in timately acquainted with the void
Hello all. I've posted four of the snippets for this story concept before, I'm posting the edited versions of those four as well as one new one! The description of the concept is (vaguely) as follows (it's really still early in the developing stages I just like to write these snippets to get a feel for characters): "A young magician named Morrigan arrives in a foreign land in search of new power and an old friend; a sunny young man named Koen arrives in the same place during the course of his travel of the countries surrounding his homeland. A native scholar named Tihomir had settled into his ordinary, everyday routine-- until now. Three individuals whose stories were already, unbeknownst to them, hopelessly intertwined had all come to be on the same city, and the gears were turning to begin a long journey of history in the making." This particular snippet is a conversation between Morr and Tihomir.
"A double new moon tonight," Morrigan breathed into the silence from her position at the edge of their campsite, face turned away and the firelight only just illuminating her frame.
"The stars, too, seem to have left us for tonight," he agreed, simply playing along.
She tilted her head to glance back at the fire, and for a moment ghosts danced in the whites of her eyes. "The stars are the first to go," she continued. She sounded as far away as the stars she described, distant and detached words hanging in the air between them. "They are already so small and far and out of reach, though still they are so appreciated. But they will all fade into black and one day there will no longer be stars in the night sky. Our moons, too, will eventually become nothing. The sun will burn out. All that is left, in the end, is the ever-blackening sky."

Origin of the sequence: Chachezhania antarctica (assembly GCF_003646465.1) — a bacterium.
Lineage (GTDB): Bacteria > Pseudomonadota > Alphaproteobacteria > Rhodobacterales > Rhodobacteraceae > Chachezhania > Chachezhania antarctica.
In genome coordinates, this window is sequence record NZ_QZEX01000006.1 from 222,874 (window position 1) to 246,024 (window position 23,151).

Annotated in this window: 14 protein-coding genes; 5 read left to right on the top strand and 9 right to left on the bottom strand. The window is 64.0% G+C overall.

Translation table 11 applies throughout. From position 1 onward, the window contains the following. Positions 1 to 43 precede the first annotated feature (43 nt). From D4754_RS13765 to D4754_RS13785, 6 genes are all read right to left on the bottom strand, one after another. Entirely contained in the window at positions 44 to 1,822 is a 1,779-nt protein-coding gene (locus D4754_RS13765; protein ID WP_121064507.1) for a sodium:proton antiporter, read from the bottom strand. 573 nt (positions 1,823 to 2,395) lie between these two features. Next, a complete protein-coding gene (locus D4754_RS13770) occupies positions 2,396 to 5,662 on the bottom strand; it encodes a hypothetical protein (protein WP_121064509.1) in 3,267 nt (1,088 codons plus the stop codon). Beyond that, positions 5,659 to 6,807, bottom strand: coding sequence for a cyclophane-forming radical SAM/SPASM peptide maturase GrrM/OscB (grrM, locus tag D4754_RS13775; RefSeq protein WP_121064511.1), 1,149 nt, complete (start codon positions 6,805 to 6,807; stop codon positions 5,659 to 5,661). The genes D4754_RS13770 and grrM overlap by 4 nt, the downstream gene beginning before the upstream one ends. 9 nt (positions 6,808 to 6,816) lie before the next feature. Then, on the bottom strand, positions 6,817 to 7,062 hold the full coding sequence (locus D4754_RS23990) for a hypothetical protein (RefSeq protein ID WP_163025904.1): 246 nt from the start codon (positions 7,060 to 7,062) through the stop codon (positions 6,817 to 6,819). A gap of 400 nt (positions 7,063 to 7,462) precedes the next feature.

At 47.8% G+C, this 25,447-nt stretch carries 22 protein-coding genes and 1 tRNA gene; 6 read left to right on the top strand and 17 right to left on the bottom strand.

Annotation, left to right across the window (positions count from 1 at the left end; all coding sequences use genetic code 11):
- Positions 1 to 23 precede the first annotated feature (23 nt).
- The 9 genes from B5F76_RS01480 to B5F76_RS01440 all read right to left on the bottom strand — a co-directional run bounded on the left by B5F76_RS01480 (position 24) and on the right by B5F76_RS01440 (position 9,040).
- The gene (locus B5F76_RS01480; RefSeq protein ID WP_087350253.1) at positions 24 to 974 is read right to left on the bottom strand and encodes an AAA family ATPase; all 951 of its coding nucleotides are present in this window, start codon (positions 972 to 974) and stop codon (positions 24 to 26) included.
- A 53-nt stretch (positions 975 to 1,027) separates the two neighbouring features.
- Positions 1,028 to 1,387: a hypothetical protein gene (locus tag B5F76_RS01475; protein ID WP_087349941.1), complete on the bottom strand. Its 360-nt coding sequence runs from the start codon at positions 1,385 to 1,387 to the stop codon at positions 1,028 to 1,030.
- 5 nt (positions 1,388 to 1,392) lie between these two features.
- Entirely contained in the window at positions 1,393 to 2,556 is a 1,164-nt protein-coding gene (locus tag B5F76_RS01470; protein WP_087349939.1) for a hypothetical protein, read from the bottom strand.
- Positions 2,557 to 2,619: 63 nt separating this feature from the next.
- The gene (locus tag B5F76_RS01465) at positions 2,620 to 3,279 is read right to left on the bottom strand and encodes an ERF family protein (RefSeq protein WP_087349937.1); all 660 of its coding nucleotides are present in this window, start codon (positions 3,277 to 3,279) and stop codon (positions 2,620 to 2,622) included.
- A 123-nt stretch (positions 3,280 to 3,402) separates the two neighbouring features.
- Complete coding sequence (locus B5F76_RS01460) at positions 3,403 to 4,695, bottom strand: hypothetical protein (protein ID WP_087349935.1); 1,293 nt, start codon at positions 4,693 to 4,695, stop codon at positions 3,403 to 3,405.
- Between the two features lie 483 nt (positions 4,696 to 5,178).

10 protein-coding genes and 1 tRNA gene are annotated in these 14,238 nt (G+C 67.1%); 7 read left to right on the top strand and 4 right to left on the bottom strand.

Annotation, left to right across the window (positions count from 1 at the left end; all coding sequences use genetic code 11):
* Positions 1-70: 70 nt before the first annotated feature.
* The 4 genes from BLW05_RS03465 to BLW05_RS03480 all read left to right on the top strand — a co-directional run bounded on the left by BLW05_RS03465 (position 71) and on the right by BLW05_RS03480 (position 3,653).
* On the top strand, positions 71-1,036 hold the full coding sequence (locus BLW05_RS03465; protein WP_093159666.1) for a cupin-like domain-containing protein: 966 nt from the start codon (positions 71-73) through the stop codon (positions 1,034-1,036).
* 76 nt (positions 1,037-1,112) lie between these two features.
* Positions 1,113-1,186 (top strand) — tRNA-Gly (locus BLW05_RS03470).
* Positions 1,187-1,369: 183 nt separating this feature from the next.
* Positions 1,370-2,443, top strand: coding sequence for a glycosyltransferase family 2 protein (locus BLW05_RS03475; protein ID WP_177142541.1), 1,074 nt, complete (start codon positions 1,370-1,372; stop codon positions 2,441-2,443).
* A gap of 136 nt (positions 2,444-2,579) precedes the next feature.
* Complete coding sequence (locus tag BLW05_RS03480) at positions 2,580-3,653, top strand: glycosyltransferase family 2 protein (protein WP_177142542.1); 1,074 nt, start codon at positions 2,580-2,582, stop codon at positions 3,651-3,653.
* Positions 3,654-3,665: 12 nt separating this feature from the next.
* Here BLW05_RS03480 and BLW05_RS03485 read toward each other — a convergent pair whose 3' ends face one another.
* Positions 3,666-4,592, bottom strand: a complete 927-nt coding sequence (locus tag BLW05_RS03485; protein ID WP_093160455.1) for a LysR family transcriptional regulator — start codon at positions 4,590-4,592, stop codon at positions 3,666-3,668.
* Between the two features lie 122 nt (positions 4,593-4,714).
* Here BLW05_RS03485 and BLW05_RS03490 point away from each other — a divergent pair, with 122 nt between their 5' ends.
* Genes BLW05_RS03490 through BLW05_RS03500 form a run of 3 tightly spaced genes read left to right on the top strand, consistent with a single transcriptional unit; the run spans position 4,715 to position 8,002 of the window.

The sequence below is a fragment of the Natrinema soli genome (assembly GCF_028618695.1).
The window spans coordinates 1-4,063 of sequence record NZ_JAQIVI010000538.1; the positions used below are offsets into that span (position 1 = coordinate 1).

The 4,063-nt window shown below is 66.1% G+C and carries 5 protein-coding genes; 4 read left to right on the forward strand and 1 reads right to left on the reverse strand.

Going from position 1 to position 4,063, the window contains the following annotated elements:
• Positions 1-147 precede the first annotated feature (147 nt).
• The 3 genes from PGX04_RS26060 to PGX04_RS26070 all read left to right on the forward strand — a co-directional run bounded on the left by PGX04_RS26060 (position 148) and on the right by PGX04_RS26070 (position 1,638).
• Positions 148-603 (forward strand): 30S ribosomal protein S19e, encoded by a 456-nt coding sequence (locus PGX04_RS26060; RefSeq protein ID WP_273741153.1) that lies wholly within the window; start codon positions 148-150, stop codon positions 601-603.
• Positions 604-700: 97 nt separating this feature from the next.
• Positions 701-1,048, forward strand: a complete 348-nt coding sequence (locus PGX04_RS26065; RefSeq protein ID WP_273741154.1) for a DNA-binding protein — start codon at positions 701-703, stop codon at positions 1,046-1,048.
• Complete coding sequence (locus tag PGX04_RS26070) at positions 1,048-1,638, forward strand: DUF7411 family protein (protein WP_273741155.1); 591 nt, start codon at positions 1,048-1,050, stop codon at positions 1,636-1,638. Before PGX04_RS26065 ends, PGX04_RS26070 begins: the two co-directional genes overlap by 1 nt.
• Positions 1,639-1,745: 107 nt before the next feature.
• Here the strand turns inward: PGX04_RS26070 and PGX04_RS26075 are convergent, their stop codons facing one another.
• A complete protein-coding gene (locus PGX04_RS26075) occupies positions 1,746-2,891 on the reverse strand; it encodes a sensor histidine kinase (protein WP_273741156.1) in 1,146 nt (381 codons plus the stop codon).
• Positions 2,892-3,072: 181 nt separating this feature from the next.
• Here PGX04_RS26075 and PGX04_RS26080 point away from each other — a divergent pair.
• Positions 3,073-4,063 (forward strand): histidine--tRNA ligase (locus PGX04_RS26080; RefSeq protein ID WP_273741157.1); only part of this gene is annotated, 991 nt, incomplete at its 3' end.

Tihomir considered her a long moment. "That seems like an awfully lonely way to look at things," he replied.
"Perhaps the sky is lonely," she proposed, spreading her fingers as she raised a hand towards the heavens. "That sky which watches the sun and moons follow each other in a dance of life that it is not, cannot be a part of, knowing that someday it will no longer have even that privilege."
"A sun, perhaps fleeting to an endless sky, becomes a moon's entire life. It illuminates it, dictates its mood. And when its sun burns out, so shall a moon burn," he commented.
"Do you see the sun as such?" she asked him, gazing out into the night.
His eyes flitted across to the figure of the boy sleeping next to him, whose golden hair glowed in the light of the flames. "I do,” he maintained. “The sun is life and illumination. If it ends in fire, so be it. A little time in the sunshine is worth more than most would appreciate." His stare lingered languidly on the other boy before his eyes slid shut. "Wake me in a few hours, Morrigan," he reminded her before he could drift off. "You need sleep as well."
"At night one can't see the sun," was all she said, still staring at the blackness around them as though she had forgotten all about the moon and the constellations, and about the blue and orange of the day.
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